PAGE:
- John L. McKenzie calls Genesis 1 "a deliberate polemic against the [Near Eastern] creation myth. Polytheism is removed, and with it the theogony and the theomachy which are so vital in the Mesopotamian form of the myth. [...] The act of creation is achieved in entire tranquility" (McKenzie 57).
- Barrett 69-71 mentions both Rabbinic and gnostic mythology as a possibility.
- A footnote on 1 Timothy 6:20-21 in the New American Bible refers only to the possibility of gnostic mythology, not of Rabbinic mythology.
- According to one legend, Anna, Christ's maternal grandmother, initially cannot conceive; in response to Anna's lament, an angel appears and tells her that she will have a child (Mary) who will be spoken of throughout the world (Every 76-77). Some medieval legends about Mary's youth describe her as living "a life of ideal asceticism", fed by angels. In these legends, an angel tells Zacharias, the future father of John the Baptist, to assemble the local widowers; after the widowers have been assembled, some miracle indicates that, among them, Joseph is to be Mary's wife (according to one version of the legend, a dove comes from Joseph's rod and settles on his head) (Every 78).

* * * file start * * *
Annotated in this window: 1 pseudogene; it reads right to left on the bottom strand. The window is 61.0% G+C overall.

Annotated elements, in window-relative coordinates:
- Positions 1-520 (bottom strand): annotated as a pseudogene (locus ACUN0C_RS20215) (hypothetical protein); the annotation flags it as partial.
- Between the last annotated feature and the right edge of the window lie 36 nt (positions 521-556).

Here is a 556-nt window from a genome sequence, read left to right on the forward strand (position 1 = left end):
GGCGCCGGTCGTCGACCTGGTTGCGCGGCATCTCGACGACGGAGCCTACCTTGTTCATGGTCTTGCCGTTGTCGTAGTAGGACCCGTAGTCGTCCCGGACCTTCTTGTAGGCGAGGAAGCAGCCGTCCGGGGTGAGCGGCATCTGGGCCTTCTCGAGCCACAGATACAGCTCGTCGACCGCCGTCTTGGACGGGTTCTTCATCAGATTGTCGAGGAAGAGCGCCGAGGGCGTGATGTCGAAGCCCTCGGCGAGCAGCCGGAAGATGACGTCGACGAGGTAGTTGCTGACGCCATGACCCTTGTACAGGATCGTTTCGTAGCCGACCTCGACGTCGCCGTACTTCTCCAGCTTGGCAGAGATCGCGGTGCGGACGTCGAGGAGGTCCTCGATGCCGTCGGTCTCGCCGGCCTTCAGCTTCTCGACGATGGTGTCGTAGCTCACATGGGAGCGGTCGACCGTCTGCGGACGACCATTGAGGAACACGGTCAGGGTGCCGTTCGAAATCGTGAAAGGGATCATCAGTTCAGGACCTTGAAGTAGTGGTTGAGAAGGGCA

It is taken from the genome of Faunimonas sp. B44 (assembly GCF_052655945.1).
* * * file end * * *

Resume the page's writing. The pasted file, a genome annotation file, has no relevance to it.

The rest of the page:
- An example of this kind of "mythopoeic" literary criticism can be found in Oziewicz 178: "What L'Engle's Christian myth is and in what sense her Time Quartet qualifies as Christian mythopoeia can thus be glimpsed from both critical assessment of her work and her own reflection as presented in interviews and her voluminous non-fiction."
- The full title of Noble's book is The Eternal Adam and the New World Garden: The Central Myth in the American Novel since 1830.
- Every also sees New Testament references to the general resurrection (e.g. in John 5:25-29) as connected with the harrowing of hell, because he believes that early Christianity did not distinguish clearly between the Christ's liberation of souls from hell and the general resurrection (Every 66).
- Oxford English Dictionary, 3rd ed. "myth, n. Oxford University Press (Oxford), 2003.
- Eliade, Myth and Reality, 162
- See Lincoln 47
- Oleyar 5
- Barrett 69
- Sammons 231
- Dorrien 236 and throughout
- Lazo 210
- Henry, chapter 3
- Greidanus 23
- Tyndale House Publishers 9
- Nwachukwu 47
- Holman Bible Publishers 896
- Hamilton 56-57
- Every 22
- Lund, Gerald N. "Understanding Scriptural Symbol". Ensign Oct. 1986 in print. The Church of Jesus Christ of Latter-Day Saints https://www.lds.org/, Web. 09 Jan. 2015.
- McGinn 18-20
- Eliade, Cosmos and History, 37
- Eliade, Cosmos and History, 38
- Forsyth 9-10
- McKenzie 56
- Footnotes on Revelation 6:1-4 and on Revelation 6:2 in the New American Bible.
- Footnote on Psalm 93 in the New American Bible
- Schwartz 108
- Leeming, A Dictionary of Creation Myths, 116; see also Leeming 115
- McKenzie 57
- Ringgren, Helmer (1990). "Yarad". In Botterweck, G. Johannes; Ringgren, Helmer. Theological Dictionary of the Old Testament. Eerdmans.